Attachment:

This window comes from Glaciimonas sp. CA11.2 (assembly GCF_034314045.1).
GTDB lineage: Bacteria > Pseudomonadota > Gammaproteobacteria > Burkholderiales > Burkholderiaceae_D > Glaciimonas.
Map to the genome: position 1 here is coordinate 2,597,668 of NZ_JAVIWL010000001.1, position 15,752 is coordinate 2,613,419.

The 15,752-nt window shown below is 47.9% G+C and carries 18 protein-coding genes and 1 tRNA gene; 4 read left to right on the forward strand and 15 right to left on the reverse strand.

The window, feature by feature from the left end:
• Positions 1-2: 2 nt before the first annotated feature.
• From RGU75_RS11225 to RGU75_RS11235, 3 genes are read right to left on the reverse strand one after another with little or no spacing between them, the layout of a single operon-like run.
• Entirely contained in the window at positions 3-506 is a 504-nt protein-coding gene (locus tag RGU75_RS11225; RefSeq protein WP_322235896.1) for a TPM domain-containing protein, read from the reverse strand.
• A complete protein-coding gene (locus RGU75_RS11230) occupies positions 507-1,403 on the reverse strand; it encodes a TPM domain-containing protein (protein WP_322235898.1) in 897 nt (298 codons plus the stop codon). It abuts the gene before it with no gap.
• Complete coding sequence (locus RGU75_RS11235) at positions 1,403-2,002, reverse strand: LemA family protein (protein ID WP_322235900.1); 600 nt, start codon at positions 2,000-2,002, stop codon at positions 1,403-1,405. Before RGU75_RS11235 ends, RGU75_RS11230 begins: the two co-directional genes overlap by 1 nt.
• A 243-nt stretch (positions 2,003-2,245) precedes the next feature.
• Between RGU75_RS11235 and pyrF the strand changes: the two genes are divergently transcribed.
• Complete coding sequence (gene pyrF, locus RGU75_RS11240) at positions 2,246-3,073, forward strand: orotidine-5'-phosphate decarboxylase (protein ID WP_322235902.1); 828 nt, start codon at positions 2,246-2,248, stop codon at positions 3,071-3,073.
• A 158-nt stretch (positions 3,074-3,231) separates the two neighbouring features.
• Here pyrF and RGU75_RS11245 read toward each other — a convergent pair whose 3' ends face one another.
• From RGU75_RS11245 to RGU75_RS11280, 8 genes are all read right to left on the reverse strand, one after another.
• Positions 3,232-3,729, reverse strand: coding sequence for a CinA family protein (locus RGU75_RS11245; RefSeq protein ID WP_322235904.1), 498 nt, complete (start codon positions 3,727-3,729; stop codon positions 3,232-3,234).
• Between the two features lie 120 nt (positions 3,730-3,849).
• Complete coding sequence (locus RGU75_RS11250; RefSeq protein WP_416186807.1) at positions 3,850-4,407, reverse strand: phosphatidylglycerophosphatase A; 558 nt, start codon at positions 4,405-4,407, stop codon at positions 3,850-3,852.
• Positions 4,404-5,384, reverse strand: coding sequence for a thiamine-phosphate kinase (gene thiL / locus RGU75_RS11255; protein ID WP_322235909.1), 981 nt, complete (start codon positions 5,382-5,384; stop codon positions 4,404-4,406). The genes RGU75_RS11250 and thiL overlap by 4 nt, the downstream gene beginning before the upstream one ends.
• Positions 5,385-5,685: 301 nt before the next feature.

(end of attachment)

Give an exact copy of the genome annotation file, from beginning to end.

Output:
This window comes from Glaciimonas sp. CA11.2 (assembly GCF_034314045.1).
GTDB lineage: Bacteria > Pseudomonadota > Gammaproteobacteria > Burkholderiales > Burkholderiaceae_D > Glaciimonas.
Map to the genome: position 1 here is coordinate 2,597,668 of NZ_JAVIWL010000001.1, position 15,752 is coordinate 2,613,419.

The 15,752-nt window shown below is 47.9% G+C and carries 18 protein-coding genes and 1 tRNA gene; 4 read left to right on the forward strand and 15 right to left on the reverse strand.

The window, feature by feature from the left end:
• Positions 1-2: 2 nt before the first annotated feature.
• From RGU75_RS11225 to RGU75_RS11235, 3 genes are read right to left on the reverse strand one after another with little or no spacing between them, the layout of a single operon-like run.
• Entirely contained in the window at positions 3-506 is a 504-nt protein-coding gene (locus tag RGU75_RS11225; RefSeq protein WP_322235896.1) for a TPM domain-containing protein, read from the reverse strand.
• A complete protein-coding gene (locus RGU75_RS11230) occupies positions 507-1,403 on the reverse strand; it encodes a TPM domain-containing protein (protein WP_322235898.1) in 897 nt (298 codons plus the stop codon). It abuts the gene before it with no gap.
• Complete coding sequence (locus RGU75_RS11235) at positions 1,403-2,002, reverse strand: LemA family protein (protein ID WP_322235900.1); 600 nt, start codon at positions 2,000-2,002, stop codon at positions 1,403-1,405. Before RGU75_RS11235 ends, RGU75_RS11230 begins: the two co-directional genes overlap by 1 nt.
• A 243-nt stretch (positions 2,003-2,245) precedes the next feature.
• Between RGU75_RS11235 and pyrF the strand changes: the two genes are divergently transcribed.
• Complete coding sequence (gene pyrF, locus RGU75_RS11240) at positions 2,246-3,073, forward strand: orotidine-5'-phosphate decarboxylase (protein ID WP_322235902.1); 828 nt, start codon at positions 2,246-2,248, stop codon at positions 3,071-3,073.
• A 158-nt stretch (positions 3,074-3,231) separates the two neighbouring features.
• Here pyrF and RGU75_RS11245 read toward each other — a convergent pair whose 3' ends face one another.
• From RGU75_RS11245 to RGU75_RS11280, 8 genes are all read right to left on the reverse strand, one after another.
• Positions 3,232-3,729, reverse strand: coding sequence for a CinA family protein (locus RGU75_RS11245; RefSeq protein ID WP_322235904.1), 498 nt, complete (start codon positions 3,727-3,729; stop codon positions 3,232-3,234).
• Between the two features lie 120 nt (positions 3,730-3,849).
• Complete coding sequence (locus RGU75_RS11250; RefSeq protein WP_416186807.1) at positions 3,850-4,407, reverse strand: phosphatidylglycerophosphatase A; 558 nt, start codon at positions 4,405-4,407, stop codon at positions 3,850-3,852.
• Positions 4,404-5,384, reverse strand: coding sequence for a thiamine-phosphate kinase (gene thiL / locus RGU75_RS11255; protein ID WP_322235909.1), 981 nt, complete (start codon positions 5,382-5,384; stop codon positions 4,404-4,406). The genes RGU75_RS11250 and thiL overlap by 4 nt, the downstream gene beginning before the upstream one ends.
• Positions 5,385-5,685: 301 nt before the next feature.